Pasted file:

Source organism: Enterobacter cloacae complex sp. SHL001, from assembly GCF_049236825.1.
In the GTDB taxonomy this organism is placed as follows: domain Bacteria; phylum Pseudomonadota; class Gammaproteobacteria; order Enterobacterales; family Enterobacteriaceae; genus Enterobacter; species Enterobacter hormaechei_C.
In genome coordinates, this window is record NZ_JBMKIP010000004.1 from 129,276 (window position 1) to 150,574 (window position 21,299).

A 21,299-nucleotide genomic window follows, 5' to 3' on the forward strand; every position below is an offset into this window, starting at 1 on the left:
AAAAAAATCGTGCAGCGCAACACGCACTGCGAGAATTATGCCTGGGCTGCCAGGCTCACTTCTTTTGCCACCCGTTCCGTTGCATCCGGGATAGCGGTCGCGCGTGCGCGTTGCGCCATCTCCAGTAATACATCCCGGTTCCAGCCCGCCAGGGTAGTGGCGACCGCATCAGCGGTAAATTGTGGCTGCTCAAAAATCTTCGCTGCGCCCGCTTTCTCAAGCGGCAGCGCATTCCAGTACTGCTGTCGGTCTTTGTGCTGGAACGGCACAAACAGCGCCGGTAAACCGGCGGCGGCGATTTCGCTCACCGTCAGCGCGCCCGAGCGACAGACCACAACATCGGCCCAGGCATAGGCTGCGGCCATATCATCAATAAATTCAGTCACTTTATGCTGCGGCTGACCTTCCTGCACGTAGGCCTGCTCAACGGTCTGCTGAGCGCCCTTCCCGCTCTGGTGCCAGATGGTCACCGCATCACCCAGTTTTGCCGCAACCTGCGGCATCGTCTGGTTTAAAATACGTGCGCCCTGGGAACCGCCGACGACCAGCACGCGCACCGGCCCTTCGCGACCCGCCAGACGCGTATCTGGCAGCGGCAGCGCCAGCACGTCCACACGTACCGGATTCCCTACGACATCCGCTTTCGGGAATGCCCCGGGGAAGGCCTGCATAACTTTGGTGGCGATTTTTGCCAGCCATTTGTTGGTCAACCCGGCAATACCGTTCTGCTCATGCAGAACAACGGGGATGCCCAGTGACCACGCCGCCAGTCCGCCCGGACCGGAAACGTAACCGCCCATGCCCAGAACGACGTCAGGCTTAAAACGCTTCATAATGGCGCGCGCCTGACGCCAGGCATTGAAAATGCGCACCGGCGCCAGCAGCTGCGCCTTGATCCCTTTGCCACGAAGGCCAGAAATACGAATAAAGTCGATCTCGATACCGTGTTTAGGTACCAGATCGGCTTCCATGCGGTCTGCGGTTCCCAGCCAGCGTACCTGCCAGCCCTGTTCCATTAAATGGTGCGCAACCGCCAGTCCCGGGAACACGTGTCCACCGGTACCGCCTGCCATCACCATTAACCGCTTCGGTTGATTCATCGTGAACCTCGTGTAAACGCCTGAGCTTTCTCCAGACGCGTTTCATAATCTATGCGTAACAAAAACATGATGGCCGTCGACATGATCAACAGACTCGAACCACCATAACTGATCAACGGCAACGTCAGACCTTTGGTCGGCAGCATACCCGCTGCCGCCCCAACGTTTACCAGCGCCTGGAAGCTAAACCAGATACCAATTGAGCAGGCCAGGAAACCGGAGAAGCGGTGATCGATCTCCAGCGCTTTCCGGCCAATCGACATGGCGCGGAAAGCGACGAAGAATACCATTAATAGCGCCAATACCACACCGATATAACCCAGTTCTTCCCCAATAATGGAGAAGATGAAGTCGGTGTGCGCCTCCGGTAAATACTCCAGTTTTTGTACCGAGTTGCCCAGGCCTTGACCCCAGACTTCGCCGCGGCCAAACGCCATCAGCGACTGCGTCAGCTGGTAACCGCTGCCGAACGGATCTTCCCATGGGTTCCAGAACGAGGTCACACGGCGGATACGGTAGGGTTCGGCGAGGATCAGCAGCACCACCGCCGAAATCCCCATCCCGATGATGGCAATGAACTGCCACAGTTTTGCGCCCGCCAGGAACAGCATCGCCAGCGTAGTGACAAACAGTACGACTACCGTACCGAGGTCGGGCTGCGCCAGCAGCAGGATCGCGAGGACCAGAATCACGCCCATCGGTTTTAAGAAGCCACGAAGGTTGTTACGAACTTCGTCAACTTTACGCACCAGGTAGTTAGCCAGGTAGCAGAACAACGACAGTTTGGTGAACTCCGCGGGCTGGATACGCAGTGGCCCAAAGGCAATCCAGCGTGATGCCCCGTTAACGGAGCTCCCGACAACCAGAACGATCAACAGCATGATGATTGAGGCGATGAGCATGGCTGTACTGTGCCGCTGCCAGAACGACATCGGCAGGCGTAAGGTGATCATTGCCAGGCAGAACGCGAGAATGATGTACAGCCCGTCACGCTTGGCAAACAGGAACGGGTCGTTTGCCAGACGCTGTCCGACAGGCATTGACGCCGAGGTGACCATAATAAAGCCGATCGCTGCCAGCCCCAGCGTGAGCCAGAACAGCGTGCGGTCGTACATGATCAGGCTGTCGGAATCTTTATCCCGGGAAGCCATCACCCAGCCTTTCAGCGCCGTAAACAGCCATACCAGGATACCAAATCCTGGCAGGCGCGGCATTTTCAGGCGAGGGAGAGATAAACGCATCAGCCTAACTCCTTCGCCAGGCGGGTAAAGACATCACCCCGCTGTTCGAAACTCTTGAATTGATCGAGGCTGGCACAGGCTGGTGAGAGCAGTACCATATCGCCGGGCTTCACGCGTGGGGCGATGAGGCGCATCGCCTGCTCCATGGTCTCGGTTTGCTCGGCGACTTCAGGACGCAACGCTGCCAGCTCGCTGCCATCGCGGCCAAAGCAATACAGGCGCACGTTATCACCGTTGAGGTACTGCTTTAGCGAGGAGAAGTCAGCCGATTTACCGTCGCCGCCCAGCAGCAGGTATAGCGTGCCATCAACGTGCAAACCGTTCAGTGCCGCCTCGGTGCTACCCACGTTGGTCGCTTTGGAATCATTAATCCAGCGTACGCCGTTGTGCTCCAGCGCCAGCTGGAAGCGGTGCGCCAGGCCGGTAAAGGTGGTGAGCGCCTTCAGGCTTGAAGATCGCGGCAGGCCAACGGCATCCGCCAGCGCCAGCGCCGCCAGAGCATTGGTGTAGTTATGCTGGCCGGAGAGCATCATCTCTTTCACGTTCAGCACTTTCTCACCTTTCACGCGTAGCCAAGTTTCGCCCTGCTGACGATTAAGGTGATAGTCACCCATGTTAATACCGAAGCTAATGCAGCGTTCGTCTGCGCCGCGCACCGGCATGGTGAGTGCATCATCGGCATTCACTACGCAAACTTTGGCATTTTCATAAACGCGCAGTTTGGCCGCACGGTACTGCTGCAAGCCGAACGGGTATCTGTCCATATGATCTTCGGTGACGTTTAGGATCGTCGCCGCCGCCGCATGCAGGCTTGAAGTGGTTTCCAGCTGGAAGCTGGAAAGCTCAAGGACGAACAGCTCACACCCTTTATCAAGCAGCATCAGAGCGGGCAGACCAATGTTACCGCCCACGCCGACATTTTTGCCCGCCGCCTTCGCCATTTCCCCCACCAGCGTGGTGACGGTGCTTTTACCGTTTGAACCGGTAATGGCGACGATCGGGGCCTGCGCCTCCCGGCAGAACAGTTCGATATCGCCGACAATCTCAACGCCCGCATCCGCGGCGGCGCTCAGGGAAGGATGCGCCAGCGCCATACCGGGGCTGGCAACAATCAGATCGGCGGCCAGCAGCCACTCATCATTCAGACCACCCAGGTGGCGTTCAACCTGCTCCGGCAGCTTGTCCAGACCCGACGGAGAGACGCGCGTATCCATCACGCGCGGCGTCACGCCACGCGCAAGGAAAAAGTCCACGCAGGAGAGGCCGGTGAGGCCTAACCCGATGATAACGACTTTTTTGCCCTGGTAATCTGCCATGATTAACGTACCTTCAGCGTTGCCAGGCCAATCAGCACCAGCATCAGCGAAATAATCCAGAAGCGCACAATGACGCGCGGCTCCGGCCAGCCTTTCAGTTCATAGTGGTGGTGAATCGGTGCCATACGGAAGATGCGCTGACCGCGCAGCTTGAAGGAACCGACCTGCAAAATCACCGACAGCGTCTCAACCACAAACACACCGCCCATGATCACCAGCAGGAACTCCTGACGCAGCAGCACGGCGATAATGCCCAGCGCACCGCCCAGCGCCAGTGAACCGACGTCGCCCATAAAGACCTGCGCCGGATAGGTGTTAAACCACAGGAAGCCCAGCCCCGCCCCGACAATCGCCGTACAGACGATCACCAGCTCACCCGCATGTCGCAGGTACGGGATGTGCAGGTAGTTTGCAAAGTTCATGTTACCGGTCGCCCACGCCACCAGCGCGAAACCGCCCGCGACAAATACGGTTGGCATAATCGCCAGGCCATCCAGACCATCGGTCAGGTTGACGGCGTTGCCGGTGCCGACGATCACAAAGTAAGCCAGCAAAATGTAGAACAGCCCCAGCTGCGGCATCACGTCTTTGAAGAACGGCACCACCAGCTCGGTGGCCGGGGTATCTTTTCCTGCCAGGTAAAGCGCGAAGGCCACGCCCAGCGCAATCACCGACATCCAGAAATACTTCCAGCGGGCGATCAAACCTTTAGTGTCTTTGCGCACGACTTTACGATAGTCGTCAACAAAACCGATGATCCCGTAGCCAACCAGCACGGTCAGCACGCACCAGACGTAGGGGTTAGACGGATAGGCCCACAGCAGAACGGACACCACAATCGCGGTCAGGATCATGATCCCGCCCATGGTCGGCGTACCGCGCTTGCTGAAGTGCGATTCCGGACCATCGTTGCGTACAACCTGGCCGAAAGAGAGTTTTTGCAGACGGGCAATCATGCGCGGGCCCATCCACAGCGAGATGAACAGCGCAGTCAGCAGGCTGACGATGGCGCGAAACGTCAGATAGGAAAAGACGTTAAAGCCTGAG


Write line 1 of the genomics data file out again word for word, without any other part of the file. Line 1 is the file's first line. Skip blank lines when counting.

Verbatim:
Source organism: Enterobacter cloacae complex sp. SHL001, from assembly GCF_049236825.1.